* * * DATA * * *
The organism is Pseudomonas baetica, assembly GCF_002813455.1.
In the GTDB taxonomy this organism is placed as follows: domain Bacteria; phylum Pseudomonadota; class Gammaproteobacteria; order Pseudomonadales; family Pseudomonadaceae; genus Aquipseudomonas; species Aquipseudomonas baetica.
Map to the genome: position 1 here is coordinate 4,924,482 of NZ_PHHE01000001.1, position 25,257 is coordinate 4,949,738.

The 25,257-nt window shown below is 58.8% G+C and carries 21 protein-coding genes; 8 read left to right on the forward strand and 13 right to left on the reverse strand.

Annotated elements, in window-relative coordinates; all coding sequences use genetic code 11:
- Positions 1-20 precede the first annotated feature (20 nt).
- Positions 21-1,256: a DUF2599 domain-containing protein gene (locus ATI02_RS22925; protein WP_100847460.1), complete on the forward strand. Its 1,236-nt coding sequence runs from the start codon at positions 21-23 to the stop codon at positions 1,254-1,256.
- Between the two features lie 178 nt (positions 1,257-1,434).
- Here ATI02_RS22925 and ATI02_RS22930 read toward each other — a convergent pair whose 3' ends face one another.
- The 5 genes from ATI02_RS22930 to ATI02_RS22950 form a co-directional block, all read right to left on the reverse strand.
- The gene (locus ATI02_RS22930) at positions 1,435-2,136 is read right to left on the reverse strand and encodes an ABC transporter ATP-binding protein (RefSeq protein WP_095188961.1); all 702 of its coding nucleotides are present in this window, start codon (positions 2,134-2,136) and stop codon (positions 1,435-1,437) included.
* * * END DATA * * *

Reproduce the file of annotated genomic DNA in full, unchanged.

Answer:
The organism is Pseudomonas baetica, assembly GCF_002813455.1.
In the GTDB taxonomy this organism is placed as follows: domain Bacteria; phylum Pseudomonadota; class Gammaproteobacteria; order Pseudomonadales; family Pseudomonadaceae; genus Aquipseudomonas; species Aquipseudomonas baetica.
Map to the genome: position 1 here is coordinate 4,924,482 of NZ_PHHE01000001.1, position 25,257 is coordinate 4,949,738.

The 25,257-nt window shown below is 58.8% G+C and carries 21 protein-coding genes; 8 read left to right on the forward strand and 13 right to left on the reverse strand.

Annotated elements, in window-relative coordinates; all coding sequences use genetic code 11:
- Positions 1-20 precede the first annotated feature (20 nt).
- Positions 21-1,256: a DUF2599 domain-containing protein gene (locus ATI02_RS22925; protein WP_100847460.1), complete on the forward strand. Its 1,236-nt coding sequence runs from the start codon at positions 21-23 to the stop codon at positions 1,254-1,256.
- Between the two features lie 178 nt (positions 1,257-1,434).
- Here ATI02_RS22925 and ATI02_RS22930 read toward each other — a convergent pair whose 3' ends face one another.
- The 5 genes from ATI02_RS22930 to ATI02_RS22950 form a co-directional block, all read right to left on the reverse strand.
- The gene (locus ATI02_RS22930) at positions 1,435-2,136 is read right to left on the reverse strand and encodes an ABC transporter ATP-binding protein (RefSeq protein WP_095188961.1); all 702 of its coding nucleotides are present in this window, start codon (positions 2,134-2,136) and stop codon (positions 1,435-1,437) included.